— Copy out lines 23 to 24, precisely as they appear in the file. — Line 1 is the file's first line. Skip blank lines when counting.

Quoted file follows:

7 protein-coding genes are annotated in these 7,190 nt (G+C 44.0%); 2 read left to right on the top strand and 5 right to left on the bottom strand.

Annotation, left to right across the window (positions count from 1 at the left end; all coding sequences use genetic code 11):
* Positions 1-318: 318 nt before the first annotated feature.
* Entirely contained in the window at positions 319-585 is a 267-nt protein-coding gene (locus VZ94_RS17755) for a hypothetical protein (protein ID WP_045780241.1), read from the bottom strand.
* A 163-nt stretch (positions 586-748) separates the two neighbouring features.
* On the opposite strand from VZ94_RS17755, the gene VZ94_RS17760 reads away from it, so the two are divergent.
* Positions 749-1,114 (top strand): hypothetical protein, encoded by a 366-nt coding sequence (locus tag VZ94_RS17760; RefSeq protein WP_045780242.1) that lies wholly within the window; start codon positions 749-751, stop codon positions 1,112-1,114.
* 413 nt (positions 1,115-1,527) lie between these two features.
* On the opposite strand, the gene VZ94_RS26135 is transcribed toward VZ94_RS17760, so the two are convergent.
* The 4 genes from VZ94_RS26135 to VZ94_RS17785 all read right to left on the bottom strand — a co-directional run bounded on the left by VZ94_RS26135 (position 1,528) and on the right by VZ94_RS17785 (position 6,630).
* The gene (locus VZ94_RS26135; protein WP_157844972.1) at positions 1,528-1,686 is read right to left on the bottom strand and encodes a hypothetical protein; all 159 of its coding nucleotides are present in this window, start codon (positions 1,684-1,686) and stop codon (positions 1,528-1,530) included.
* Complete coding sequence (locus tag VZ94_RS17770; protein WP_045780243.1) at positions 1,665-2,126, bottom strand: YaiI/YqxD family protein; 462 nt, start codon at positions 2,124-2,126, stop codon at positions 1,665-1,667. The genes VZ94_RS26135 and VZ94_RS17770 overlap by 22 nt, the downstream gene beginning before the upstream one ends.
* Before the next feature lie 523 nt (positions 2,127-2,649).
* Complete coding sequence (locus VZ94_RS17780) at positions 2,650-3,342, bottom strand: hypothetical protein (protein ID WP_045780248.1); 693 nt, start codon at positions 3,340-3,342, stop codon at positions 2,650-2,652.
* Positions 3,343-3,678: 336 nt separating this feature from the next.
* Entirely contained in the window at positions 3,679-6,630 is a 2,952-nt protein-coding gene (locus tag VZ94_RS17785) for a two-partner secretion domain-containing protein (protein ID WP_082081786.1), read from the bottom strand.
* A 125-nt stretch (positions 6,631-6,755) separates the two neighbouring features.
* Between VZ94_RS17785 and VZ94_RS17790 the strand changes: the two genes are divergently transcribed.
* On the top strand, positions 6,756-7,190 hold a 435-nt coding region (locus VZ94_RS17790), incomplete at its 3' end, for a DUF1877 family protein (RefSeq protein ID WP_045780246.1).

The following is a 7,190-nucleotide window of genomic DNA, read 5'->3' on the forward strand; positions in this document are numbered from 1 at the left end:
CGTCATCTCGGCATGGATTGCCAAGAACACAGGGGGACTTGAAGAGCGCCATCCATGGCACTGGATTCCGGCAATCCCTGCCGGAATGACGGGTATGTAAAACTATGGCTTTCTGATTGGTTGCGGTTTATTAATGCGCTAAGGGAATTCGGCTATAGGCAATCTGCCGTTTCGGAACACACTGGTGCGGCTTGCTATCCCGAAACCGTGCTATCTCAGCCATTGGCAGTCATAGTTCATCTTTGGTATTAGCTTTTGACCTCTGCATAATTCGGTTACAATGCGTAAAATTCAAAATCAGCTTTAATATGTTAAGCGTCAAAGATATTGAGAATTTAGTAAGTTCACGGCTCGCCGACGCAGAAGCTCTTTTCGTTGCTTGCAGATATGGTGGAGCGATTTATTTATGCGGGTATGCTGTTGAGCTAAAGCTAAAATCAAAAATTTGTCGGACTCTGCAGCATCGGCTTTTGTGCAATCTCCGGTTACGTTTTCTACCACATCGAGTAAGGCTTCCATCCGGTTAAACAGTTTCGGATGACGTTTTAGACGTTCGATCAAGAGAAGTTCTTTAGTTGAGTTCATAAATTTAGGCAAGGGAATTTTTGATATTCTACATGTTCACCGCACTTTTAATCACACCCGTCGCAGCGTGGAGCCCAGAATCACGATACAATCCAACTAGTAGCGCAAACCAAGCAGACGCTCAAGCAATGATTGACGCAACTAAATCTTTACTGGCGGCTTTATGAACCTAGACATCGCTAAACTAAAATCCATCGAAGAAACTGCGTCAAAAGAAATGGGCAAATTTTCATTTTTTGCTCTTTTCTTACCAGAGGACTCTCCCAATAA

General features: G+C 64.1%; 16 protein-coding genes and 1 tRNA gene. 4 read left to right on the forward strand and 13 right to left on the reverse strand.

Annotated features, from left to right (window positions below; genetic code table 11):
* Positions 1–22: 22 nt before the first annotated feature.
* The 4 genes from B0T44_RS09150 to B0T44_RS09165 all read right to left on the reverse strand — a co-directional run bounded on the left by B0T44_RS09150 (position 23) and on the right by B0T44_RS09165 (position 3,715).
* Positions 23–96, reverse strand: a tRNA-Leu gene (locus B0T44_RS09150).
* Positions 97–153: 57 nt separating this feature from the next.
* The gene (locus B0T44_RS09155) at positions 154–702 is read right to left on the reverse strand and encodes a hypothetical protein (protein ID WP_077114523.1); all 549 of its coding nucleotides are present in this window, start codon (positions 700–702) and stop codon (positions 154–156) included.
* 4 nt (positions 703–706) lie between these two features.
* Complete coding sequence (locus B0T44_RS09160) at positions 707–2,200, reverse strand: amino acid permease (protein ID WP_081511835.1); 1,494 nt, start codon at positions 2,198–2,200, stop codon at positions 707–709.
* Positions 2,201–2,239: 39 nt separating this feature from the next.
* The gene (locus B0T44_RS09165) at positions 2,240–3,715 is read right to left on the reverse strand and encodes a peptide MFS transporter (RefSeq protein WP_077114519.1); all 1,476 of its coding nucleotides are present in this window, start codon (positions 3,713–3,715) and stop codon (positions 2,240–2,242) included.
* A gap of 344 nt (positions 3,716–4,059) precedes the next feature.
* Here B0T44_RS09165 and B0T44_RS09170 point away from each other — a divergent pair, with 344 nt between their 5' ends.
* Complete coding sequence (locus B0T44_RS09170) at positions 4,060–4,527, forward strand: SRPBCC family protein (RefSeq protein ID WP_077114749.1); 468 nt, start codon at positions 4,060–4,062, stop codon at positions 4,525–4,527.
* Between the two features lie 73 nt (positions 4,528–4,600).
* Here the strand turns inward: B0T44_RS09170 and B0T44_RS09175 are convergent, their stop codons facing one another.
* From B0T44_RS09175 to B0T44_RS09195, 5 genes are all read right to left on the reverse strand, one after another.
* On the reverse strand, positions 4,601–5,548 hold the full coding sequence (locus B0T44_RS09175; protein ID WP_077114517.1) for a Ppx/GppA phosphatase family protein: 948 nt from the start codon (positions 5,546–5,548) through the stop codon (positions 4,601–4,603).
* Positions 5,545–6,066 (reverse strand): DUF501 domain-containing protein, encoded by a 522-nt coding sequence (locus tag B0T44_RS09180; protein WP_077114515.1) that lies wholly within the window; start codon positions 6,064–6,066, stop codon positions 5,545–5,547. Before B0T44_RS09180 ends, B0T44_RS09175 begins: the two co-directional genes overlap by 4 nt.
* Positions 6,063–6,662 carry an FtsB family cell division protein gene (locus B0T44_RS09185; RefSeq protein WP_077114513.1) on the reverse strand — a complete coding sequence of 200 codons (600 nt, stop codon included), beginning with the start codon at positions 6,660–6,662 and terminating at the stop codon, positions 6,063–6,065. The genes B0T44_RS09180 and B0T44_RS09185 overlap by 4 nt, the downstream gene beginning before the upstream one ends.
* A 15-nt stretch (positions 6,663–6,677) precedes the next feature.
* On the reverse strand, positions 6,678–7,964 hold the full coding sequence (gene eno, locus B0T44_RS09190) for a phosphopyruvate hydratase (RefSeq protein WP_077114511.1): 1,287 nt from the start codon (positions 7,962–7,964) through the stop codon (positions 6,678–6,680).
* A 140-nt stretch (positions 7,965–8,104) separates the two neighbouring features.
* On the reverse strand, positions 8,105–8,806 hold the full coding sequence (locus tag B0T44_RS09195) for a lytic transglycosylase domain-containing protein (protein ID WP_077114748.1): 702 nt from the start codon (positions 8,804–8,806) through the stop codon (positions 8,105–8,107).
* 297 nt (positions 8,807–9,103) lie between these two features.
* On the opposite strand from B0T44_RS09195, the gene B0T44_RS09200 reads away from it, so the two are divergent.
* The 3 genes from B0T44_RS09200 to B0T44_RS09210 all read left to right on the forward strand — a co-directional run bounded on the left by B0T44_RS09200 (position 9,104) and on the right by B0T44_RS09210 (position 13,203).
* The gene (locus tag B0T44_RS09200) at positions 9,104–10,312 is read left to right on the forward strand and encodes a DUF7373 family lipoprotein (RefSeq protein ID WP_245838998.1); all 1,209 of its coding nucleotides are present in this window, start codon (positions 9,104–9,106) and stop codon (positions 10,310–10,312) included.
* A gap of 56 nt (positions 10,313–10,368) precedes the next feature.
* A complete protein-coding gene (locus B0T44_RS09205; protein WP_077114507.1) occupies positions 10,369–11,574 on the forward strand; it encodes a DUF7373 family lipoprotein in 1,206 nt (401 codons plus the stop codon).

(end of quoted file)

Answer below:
Annotated features, from left to right (window positions below; genetic code table 11):
* Positions 1–22: 22 nt before the first annotated feature.